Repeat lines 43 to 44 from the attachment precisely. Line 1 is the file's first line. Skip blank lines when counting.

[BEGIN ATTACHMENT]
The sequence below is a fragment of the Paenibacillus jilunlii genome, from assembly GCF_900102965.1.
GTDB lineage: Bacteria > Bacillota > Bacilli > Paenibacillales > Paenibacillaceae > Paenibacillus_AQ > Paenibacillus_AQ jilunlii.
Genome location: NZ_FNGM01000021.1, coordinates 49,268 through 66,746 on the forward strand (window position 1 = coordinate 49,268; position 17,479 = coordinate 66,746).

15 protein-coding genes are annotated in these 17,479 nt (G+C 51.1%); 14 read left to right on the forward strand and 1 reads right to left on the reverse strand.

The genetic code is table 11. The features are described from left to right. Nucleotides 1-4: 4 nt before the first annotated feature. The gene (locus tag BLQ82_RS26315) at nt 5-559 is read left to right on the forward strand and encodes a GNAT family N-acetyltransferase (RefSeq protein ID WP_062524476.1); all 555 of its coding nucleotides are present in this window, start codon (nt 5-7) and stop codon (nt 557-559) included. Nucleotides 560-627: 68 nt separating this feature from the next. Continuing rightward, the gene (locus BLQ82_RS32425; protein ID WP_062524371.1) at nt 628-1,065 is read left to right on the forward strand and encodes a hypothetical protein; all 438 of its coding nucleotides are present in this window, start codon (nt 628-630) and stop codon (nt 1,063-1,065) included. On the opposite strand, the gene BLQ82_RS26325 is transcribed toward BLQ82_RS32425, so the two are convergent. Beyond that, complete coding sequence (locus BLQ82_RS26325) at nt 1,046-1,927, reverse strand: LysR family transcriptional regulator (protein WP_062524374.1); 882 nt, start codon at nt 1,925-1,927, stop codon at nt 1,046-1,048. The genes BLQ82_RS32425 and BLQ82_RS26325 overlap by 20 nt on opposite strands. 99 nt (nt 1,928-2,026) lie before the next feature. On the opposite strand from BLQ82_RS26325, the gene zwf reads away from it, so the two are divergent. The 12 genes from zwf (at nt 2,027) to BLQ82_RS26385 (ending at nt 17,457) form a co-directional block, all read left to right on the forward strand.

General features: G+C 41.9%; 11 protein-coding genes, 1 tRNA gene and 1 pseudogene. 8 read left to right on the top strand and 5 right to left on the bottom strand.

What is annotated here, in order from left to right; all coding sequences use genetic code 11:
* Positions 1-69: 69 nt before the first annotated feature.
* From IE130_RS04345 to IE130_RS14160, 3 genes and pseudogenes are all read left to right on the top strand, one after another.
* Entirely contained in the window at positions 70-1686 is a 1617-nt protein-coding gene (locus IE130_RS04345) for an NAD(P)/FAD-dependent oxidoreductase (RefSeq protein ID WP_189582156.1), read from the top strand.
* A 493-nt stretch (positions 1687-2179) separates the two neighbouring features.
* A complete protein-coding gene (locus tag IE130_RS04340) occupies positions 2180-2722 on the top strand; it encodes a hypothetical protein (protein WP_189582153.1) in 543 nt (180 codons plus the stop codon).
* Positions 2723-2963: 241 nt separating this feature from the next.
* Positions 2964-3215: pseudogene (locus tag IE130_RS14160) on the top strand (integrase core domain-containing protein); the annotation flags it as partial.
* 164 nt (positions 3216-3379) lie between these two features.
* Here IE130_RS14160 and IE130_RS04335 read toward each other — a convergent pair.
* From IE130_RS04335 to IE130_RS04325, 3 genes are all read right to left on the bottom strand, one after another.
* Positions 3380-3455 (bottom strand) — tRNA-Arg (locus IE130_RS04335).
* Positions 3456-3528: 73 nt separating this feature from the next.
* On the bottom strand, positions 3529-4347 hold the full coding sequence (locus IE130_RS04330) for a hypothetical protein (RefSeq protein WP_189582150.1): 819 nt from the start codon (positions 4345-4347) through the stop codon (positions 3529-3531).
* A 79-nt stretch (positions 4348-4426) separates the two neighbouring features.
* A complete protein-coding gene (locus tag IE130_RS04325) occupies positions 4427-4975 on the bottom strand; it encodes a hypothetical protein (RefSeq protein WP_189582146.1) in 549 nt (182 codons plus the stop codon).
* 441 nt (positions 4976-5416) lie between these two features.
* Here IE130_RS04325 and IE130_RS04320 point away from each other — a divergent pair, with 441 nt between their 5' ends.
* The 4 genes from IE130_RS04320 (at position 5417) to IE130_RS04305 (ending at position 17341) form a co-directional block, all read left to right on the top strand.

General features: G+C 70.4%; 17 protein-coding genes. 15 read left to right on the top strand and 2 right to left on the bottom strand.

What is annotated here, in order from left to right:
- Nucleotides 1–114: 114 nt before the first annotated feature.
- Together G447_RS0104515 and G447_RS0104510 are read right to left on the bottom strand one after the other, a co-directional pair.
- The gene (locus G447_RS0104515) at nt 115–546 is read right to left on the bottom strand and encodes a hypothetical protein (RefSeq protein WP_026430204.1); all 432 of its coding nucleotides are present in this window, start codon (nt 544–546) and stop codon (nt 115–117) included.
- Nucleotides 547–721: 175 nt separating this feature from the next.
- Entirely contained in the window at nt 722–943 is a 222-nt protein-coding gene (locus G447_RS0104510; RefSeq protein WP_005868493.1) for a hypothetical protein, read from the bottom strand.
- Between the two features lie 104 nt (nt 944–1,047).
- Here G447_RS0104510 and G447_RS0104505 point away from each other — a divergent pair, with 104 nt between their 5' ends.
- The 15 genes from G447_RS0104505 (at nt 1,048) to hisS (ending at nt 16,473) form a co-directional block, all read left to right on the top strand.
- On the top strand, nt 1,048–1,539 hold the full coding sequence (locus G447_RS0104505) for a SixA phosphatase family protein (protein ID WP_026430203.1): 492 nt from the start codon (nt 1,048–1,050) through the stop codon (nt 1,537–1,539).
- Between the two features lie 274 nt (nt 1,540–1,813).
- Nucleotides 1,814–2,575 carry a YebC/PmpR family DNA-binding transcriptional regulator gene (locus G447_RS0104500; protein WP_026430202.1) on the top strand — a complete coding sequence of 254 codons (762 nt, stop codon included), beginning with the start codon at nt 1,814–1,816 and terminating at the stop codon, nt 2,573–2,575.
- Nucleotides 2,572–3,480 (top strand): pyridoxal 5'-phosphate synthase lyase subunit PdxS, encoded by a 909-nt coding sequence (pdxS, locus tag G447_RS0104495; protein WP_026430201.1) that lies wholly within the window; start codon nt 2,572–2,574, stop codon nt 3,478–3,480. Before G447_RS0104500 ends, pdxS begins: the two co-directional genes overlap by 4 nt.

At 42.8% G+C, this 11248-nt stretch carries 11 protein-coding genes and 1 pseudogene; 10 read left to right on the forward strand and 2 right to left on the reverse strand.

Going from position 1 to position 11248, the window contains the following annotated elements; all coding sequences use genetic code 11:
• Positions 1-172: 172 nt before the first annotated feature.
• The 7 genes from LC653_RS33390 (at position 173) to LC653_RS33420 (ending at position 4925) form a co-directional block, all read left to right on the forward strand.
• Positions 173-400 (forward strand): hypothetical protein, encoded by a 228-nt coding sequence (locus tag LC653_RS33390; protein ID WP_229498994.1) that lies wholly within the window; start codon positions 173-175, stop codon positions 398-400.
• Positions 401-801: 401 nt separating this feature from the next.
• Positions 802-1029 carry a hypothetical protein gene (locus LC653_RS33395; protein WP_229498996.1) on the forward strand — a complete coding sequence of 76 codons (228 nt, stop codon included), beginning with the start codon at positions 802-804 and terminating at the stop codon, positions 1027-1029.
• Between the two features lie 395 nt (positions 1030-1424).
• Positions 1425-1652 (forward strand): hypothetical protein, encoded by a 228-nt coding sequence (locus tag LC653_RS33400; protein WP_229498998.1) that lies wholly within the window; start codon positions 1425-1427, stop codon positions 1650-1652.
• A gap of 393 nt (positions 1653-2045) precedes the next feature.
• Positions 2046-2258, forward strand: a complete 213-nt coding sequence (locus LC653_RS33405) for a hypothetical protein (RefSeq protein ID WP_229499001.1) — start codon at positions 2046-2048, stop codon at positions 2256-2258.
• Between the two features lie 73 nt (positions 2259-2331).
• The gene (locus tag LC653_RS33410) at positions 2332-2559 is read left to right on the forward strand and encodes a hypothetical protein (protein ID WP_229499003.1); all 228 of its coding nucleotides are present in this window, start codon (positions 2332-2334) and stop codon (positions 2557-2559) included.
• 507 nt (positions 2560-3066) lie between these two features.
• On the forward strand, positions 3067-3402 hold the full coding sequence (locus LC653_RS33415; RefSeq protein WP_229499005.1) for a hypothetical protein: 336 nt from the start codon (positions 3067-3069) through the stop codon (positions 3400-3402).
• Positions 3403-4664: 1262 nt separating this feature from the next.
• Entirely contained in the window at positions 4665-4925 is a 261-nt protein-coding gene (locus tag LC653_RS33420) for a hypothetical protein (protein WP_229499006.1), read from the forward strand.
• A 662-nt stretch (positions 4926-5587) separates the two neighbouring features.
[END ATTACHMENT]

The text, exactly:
• The 7 genes from LC653_RS33390 (at position 173) to LC653_RS33420 (ending at position 4925) form a co-directional block, all read left to right on the forward strand.
• Positions 173-400 (forward strand): hypothetical protein, encoded by a 228-nt coding sequence (locus tag LC653_RS33390; protein ID WP_229498994.1) that lies wholly within the window; start codon positions 173-175, stop codon positions 398-400.